If you are exploring ways to improve your fuel management program, on-site fueling could be the right solution for your fuel planning process.
If the terms mobile fleet fueling, on-site fueling, mobile refueling or wet hosing don't ring a bell, let me elaborate. When your fleet is parked off hours, a fuel truck drives to your location and fuels your fleet of trucks right where they are parked.
This practice has become more popular every year. Why? Your company can save a lot of money on drivers' costs by not having to pay them to fuel the vehicle.
Remember, time is money. Look at the numbers:
* Stopping for fuel takes a minimum of 20 minutes.
* The value of the driver and the truck is at least $65 per hour.
* Stopping three times a week for fuel amounts to at least one hour of time or at least $65.
* For a truck that uses 150 gallons a week, that $65 adds 43 cents per gallon to every gallon.
* The cost in lost time for fueling your fleet is $3,250 a truck annually.
However, before you make plans to revamp your fuel program and implement this mobile fleet fueling method, there are a few things you need to know:
1. Choose the proper vendor and check their references.
2. Make sure they have the proper insurance for fuel spills and name you as an additional insured.
3. Choose a company that has the technology for fleet fueling, such as bar code readers, which record all of the necessary fuel data for each individual truck. This is certainly better than a company that writes the gallons manually.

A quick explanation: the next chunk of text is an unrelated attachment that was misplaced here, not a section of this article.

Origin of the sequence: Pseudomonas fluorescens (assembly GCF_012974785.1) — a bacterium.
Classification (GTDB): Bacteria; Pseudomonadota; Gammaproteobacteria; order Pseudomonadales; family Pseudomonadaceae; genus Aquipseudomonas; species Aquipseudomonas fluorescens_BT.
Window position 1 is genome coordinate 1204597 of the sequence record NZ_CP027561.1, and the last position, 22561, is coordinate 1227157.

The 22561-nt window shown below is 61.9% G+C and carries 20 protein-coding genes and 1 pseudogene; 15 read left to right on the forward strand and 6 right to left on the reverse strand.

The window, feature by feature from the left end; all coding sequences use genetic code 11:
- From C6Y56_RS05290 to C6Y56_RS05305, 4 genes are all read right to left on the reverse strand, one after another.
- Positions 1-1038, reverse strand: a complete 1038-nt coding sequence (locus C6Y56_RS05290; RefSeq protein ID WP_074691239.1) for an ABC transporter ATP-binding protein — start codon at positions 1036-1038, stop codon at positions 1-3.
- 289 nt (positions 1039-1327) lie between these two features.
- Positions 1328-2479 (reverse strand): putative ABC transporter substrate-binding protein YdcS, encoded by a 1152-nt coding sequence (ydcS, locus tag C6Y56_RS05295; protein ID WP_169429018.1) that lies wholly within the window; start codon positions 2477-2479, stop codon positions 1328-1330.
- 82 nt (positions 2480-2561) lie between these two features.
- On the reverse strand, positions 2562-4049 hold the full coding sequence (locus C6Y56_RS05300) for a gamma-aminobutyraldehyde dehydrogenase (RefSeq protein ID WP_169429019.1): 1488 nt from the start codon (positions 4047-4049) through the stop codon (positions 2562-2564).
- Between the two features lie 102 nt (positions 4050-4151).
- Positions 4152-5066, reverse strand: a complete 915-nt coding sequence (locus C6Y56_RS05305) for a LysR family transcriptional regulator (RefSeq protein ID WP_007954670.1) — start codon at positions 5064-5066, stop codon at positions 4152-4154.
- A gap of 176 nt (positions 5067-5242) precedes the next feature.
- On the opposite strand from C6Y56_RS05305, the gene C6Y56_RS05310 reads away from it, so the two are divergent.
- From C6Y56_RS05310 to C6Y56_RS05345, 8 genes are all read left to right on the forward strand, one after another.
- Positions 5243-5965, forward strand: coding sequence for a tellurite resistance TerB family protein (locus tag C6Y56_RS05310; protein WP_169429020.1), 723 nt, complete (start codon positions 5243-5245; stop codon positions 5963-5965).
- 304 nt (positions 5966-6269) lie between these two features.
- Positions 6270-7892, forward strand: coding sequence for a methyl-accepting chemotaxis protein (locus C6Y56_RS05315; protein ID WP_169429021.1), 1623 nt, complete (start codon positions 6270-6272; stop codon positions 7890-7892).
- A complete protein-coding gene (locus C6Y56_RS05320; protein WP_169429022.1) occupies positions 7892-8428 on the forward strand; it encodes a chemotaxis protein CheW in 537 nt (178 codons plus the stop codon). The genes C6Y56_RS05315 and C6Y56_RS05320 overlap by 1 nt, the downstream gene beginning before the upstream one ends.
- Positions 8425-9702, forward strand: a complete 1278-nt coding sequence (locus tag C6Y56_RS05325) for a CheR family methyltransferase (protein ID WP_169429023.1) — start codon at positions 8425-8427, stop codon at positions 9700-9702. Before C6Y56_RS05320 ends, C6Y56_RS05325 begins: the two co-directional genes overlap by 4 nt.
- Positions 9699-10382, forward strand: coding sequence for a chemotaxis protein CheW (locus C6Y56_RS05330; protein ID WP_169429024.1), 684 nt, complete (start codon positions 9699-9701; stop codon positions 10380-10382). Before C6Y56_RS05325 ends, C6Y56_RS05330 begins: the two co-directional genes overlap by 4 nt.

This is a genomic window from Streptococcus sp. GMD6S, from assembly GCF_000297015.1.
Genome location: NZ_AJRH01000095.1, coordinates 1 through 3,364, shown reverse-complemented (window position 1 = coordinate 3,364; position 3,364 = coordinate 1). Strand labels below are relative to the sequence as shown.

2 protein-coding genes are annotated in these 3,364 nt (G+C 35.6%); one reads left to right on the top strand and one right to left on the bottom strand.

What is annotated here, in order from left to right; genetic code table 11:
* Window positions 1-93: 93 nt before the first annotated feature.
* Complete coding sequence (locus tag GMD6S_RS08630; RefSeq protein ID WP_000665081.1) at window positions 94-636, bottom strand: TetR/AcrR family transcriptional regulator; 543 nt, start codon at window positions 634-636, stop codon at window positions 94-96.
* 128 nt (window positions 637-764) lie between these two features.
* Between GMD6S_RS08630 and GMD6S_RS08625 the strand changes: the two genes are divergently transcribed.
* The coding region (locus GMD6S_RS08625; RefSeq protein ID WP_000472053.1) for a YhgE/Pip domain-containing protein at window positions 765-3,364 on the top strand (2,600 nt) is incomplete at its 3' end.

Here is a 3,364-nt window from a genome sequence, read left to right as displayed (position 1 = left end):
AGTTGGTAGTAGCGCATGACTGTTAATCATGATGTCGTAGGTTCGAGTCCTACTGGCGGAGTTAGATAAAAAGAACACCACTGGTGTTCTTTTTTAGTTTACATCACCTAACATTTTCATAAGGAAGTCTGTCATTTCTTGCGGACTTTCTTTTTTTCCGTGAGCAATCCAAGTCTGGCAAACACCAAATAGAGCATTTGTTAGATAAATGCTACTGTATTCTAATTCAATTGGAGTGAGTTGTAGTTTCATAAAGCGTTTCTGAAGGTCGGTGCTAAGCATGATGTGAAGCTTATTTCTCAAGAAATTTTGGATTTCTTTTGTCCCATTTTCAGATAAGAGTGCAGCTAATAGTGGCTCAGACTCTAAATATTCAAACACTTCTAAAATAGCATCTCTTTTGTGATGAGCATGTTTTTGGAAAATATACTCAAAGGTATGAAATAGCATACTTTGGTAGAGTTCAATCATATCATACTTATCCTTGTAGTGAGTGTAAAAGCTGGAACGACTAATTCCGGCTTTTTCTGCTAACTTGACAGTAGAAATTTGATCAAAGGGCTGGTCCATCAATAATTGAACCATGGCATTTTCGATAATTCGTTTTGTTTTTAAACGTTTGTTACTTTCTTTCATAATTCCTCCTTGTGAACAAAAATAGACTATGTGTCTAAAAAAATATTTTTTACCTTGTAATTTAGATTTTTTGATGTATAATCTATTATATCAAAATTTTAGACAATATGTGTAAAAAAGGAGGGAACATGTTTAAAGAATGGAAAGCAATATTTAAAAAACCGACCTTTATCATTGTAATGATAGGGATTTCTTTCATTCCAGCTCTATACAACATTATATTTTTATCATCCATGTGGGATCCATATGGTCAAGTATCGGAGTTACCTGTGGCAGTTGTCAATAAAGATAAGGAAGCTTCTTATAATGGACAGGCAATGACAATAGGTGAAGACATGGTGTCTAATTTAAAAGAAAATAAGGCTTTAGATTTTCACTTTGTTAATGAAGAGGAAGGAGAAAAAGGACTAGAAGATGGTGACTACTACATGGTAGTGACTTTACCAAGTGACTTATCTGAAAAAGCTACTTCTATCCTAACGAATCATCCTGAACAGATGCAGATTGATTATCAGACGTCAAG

These last two guidelines are the most important, and where we see fuel managers making the most mistakes:
4. Price: Fuel suppliers offer price as cost to retail, cost plus, or our mark up. The most visible and trackable fleet fuel price you should ask for is OPIS Daily Contract average and then your fuel company's margin or mark up over OPIS. If you don't have that pricing agreement, you are most likely paying too much.
5. Audits: As the fleet manager or fuel manager, you do all of the heavy lifting for your fuel management program. Then, if you're like many managers we've worked with, you get to this critical part and drop the ball. It's called a fuel audit. You need to check each invoice to make sure your price is matched against the margin over OPIS that you have negotiated with your fuel vendor.
About 85 percent of the time, no one checks the pricing. Without your knowledge, your fuel company raises their margin because you don't have a contract and you're not auditing your fuel invoices. Before you know it, your margin has gone up 15 cents a gallon. You also may be assessed line item charges for obscure things such as an environmental fee, delivery fee, and invoice fees, among other descriptions. These charges can rack up another $5 to $25 an invoice, and most fleet managers don't realize they shouldn't be charged for them. Don't be fooled.
Mobile fueling is a great way for your fleet to save money on labor costs and out-of-route miles, and it can possibly reduce the number of trucks needed to run your operation. However, most fleet managers always think price. The effective fleet manager thinks and knows cost. So ask yourself, "What is the true cost to fuel my fleet?" You may be surprised.
Glen Sokolis is president of Sokolis Group, a nationwide fuel management and fuel consulting company, www.FuelManagementSokolisGroup.com. You can reach him at firstname.lastname@example.org or (267) 482-6160.
Previous installments of "Friday Fuel:"
* "Successful Fuel Management Program Equals Discipline", 9-11-09
* "Who's Watching Your Fuel Program," 9-18-09
* "Fleet Fuel Margins: Are You Paying Too Much?" 9-25-09
* "How Do You Audit Your Fleet Fuel Invoices?" 10-2-09
* "Fleet Fuel Price Negotiating: Details, Details", 10-9-09